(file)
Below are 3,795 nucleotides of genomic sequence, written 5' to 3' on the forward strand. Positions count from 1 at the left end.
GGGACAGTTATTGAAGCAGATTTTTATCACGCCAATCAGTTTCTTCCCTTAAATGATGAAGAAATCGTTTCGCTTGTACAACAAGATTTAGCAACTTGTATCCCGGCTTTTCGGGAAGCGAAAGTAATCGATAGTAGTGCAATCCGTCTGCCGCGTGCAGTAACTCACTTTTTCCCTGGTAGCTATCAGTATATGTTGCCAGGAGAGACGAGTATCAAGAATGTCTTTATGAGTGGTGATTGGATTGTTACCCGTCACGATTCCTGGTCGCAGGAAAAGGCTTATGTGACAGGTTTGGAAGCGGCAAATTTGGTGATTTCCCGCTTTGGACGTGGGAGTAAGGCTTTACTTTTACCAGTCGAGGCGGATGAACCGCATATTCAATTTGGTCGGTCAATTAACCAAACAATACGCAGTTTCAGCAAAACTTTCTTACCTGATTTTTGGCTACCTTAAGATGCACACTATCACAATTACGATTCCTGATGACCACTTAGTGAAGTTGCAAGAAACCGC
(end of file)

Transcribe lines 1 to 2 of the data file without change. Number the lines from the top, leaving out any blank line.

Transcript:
Below are 3,795 nucleotides of genomic sequence, written 5' to 3' on the forward strand. Positions count from 1 at the left end.
GGGACAGTTATTGAAGCAGATTTTTATCACGCCAATCAGTTTCTTCCCTTAAATGATGAAGAAATCGTTTCGCTTGTACAACAAGATTTAGCAACTTGTATCCCGGCTTTTCGGGAAGCGAAAGTAATCGATAGTAGTGCAATCCGTCTGCCGCGTGCAGTAACTCACTTTTTCCCTGGTAGCTATCAGTATATGTTGCCAGGAGAGACGAGTATCAAGAATGTCTTTATGAGTGGTGATTGGATTGTTACCCGTCACGATTCCTGGTCGCAGGAAAAGGCTTATGTGACAGGTTTGGAAGCGGCAAATTTGGTGATTTCCCGCTTTGGACGTGGGAGTAAGGCTTTACTTTTACCAGTCGAGGCGGATGAACCGCATATTCAATTTGGTCGGTCAATTAACCAAACAATACGCAGTTTCAGCAAAACTTTCTTACCTGATTTTTGGCTACCTTAAGATGCACACTATCACAATTACGATTCCTGATGACCACTTAGTGAAGTTGCAAGAAACCGC